Methods: The research was carried out in Tang Khoshk forest reserve, located 41 km south of Semirom city. The main tree and shrub cover of Tang Khoshk are wild pistachio (Pistacia atlantica Desf.) and wild almond (Prunus orientalis (Mill.) Koehne), respectively. A square plot of one hectare was selected in the region, which was a good representative of the area with a suitable cover of P. atlantica and P. orientalis. Fifteen soil samples were randomly collected from the layer of 0 to 15 cm under the canopy of each plant. Then, all three soil samples were well mixed with each other and a composite sample was obtained. Similarly, soil samples were collected from the outside of canopy, as control. Some chemical, physical and biological properties of the soils were measured. The data was statistically analyzed in the form of a completely random design using SAS software.

Results: The mean total nitrogen contents in the soils under the canopy of P. orientalis and P. atlantica, and control were in the order 0.40 > 0.38 > 0.26%, respectively. The organic carbon contents in the soils under the canopy of P. atlantica and P. orientalis were 3.40 and 3.62%, respectively, while it was 2.33% in the control soil. Different plant tissues including aerial parts, dead leaves and tree roots are added to the soil as the main source of organic matter. The secretions of the roots into the soil are also another factor that increase the soil organic matter (3). Soil bulk density in the samples collected under the canopy was significantly lower than the control. In other words, the soil porosity under the canopy is higher compared to the control. The highest amount of basal respiration was observed in the soil under the P. orientalis canopy, which was significantly higher than others. A similar trend was observed for the induced respiration. The maximum amount of microbial biomass carbon was obtained in the control soil, which was significantly higher than in the soil under the canopy. The results of nitrification potential also had a trend similar to that of microbial biomass carbon.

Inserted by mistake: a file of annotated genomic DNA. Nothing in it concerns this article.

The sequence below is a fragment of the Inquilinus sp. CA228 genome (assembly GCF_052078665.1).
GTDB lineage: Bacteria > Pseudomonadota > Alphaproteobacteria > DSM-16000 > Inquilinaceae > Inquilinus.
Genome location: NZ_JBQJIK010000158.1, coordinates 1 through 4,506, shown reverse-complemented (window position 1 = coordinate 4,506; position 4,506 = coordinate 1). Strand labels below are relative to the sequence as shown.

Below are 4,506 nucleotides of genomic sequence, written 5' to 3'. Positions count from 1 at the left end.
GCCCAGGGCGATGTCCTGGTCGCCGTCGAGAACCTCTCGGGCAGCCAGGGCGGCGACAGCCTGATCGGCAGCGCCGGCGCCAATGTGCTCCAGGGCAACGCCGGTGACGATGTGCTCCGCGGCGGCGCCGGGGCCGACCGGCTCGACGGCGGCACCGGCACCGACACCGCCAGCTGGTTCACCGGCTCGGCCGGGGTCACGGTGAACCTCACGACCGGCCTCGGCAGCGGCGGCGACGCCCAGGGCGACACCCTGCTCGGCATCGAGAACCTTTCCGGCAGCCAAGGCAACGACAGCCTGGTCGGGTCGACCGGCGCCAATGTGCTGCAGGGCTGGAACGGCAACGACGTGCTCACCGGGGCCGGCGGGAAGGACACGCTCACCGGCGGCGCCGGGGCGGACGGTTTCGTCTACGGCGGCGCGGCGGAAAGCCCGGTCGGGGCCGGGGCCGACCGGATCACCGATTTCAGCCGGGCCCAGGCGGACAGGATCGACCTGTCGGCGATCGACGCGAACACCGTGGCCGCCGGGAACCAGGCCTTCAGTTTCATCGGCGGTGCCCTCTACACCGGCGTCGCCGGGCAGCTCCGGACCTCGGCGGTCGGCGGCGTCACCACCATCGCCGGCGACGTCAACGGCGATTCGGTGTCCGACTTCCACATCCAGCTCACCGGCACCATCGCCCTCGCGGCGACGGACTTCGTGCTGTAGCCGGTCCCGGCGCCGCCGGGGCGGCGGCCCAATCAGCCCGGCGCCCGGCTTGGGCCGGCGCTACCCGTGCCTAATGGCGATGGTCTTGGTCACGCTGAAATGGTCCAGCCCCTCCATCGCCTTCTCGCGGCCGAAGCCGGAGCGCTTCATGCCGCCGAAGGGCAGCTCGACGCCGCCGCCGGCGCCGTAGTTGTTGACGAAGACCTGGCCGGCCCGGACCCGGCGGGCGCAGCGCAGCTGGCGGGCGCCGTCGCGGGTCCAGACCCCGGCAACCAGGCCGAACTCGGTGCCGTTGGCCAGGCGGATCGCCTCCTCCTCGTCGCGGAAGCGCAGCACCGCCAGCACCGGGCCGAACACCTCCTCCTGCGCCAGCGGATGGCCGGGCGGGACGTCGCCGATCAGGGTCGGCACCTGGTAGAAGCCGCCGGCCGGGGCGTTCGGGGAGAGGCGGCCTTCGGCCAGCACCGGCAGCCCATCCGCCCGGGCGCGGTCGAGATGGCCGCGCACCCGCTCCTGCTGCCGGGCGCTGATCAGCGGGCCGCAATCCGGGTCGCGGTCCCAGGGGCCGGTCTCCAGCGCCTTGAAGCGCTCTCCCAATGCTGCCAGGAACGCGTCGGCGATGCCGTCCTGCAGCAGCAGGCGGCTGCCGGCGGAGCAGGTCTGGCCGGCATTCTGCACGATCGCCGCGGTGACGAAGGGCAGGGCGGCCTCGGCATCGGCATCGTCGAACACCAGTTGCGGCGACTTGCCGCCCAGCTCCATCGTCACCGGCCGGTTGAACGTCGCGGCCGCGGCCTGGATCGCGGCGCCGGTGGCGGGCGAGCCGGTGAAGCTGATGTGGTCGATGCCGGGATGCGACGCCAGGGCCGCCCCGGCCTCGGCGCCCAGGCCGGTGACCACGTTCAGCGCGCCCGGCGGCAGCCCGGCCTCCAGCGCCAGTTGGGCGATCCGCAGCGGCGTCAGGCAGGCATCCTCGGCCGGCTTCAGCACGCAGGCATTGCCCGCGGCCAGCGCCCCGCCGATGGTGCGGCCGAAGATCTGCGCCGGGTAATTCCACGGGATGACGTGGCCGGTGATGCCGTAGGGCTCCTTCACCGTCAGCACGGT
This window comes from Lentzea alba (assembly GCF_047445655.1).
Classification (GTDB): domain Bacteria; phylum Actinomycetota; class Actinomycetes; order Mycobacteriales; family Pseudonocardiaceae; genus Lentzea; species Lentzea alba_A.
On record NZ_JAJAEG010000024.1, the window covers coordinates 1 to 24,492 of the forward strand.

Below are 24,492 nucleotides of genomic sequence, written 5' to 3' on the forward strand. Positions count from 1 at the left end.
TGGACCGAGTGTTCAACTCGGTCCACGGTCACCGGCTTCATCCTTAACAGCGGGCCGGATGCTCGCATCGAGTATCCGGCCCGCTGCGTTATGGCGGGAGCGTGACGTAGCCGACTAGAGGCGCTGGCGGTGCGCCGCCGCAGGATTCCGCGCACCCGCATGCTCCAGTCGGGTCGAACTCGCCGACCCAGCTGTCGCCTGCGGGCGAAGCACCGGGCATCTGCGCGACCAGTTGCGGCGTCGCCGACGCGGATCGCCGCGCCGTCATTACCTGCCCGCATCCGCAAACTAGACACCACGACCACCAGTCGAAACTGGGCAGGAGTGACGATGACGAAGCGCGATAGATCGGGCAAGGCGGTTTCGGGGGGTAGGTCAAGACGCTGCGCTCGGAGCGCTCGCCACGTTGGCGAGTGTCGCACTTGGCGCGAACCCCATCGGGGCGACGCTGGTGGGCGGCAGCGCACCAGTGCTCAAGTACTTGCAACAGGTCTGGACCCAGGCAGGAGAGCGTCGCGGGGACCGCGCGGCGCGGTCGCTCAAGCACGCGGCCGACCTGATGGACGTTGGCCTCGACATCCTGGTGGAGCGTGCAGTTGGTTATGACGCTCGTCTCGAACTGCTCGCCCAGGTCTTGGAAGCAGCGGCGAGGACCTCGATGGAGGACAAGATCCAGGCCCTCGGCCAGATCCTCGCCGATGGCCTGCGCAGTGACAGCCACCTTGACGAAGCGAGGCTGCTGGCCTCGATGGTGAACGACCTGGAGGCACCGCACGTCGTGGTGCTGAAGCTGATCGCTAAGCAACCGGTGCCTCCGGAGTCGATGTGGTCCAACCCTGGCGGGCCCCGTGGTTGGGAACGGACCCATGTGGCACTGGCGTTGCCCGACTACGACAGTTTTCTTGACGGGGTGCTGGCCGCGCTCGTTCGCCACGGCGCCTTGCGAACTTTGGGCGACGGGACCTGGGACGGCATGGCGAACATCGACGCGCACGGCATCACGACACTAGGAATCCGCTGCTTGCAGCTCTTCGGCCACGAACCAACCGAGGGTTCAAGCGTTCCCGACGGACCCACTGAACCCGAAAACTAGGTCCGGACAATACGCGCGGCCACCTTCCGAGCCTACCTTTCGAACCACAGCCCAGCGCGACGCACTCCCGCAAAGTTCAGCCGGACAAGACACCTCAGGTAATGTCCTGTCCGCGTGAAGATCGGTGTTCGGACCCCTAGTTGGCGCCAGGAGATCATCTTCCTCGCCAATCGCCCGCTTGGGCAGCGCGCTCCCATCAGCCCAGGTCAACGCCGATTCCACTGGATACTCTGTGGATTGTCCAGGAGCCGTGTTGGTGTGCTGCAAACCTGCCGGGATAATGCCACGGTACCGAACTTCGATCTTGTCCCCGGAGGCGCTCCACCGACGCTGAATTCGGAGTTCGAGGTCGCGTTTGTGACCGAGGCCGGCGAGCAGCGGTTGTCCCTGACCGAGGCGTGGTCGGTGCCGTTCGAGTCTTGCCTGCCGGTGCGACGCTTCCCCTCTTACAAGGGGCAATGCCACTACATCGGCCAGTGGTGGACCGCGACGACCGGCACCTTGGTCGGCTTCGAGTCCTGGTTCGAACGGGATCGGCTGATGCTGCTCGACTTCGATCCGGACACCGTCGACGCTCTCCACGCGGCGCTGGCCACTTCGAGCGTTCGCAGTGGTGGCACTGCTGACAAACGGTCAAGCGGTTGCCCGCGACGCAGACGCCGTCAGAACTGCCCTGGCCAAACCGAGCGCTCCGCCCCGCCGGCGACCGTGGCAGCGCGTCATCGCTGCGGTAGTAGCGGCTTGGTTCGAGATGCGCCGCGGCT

Conclusions: The canopy of P. atlantica and P. orientalis improved the soil physical and chemical properties. It seems that basal and induced respirations under the canopy can be useful to evaluate the soil quality in the region. While the microbial biomass carbon and nitrification potential decrease under the canopy compared to the control soil, could be due to the change in the type of substrate, and these properties are probably not suitable indicators for characterizing the soil quality.

References:
1. Anonymous (a). 2020. Forest, Range and Watershed Organization, Isfahan Province.
2. Bazgir, M., Menati, T., Rostaminya, M., Mahdavi, A., 2020. Soil microbial biomass and activity of oak forest in three different regions in Ilam province. Journal of Soil Biology 8(2): 155164. (In Persian with English abstract)
3. Rostamizad, P., Hosseini, V., Mohammadi Samani, K., 2018. The effects of Persian Turpentine (Pistacia atlantica Desf) single-trees crown on the amount of nutrients in the forest soil (Sarvabad region in Kurdistan province). Journal of Water and Soil Science 22(2): 383393. (In Persian with English abstract)
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Type of Study: Research | Subject: Root effects on soil properties and biophysical and biochemical processes
Received: 2023/05/10 | Accepted: 2023/07/1 | Published: 2023/10/2